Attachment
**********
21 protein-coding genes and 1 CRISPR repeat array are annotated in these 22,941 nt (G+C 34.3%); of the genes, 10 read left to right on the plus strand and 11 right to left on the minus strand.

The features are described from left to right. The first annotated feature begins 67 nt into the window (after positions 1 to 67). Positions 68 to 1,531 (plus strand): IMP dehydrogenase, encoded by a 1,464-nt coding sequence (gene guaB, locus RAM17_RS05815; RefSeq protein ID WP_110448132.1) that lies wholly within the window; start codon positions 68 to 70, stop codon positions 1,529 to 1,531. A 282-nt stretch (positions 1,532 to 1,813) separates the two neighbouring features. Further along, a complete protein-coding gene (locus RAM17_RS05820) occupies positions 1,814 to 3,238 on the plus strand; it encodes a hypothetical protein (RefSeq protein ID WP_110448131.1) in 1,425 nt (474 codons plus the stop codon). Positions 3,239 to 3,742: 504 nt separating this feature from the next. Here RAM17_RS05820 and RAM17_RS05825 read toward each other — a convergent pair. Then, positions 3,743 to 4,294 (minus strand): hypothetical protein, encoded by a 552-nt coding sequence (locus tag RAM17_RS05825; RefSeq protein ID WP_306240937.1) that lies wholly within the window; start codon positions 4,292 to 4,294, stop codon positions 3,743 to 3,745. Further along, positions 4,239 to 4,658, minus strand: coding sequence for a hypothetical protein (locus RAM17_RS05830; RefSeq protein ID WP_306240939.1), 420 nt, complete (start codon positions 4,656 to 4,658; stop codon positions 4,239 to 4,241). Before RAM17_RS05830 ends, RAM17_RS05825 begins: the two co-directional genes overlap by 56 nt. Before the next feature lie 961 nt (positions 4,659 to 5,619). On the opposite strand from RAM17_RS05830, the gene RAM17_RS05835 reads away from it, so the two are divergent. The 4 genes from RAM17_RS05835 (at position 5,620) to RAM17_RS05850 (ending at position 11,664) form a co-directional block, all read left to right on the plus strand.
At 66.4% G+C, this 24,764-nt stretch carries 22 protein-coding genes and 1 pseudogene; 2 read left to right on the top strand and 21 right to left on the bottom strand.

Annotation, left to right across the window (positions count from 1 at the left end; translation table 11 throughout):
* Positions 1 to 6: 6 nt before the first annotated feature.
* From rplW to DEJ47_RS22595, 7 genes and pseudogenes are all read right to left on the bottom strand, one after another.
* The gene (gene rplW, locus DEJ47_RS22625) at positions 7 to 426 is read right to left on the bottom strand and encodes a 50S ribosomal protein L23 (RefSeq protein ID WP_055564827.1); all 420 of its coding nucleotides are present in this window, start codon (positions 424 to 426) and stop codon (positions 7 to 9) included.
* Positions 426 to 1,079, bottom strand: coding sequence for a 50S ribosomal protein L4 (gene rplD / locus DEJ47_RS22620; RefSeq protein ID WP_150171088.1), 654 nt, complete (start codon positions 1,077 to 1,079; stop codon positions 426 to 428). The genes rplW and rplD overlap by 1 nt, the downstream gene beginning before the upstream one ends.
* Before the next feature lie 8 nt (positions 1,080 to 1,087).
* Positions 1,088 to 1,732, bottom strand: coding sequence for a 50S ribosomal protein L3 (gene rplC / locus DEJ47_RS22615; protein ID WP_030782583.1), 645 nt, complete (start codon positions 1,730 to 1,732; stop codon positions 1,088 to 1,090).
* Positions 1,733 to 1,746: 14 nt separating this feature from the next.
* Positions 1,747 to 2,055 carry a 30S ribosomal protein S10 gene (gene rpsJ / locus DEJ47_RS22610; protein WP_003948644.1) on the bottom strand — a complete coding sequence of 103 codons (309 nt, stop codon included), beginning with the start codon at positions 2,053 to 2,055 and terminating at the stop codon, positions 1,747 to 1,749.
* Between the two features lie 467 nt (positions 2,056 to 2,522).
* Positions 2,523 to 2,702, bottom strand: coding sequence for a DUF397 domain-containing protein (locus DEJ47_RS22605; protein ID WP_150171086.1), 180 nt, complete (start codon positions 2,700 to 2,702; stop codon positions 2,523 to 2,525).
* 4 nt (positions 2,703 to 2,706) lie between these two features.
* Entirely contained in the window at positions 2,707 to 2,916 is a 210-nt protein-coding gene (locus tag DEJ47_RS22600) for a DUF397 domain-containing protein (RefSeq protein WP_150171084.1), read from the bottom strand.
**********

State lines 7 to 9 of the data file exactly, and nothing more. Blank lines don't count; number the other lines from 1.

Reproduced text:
* The gene (gene rplW, locus DEJ47_RS22625) at positions 7 to 426 is read right to left on the bottom strand and encodes a 50S ribosomal protein L23 (RefSeq protein ID WP_055564827.1); all 420 of its coding nucleotides are present in this window, start codon (positions 424 to 426) and stop codon (positions 7 to 9) included.
* Positions 426 to 1,079, bottom strand: coding sequence for a 50S ribosomal protein L4 (gene rplD / locus DEJ47_RS22620; RefSeq protein ID WP_150171088.1), 654 nt, complete (start codon positions 1,077 to 1,079; stop codon positions 426 to 428). The genes rplW and rplD overlap by 1 nt, the downstream gene beginning before the upstream one ends.
* Before the next feature lie 8 nt (positions 1,080 to 1,087).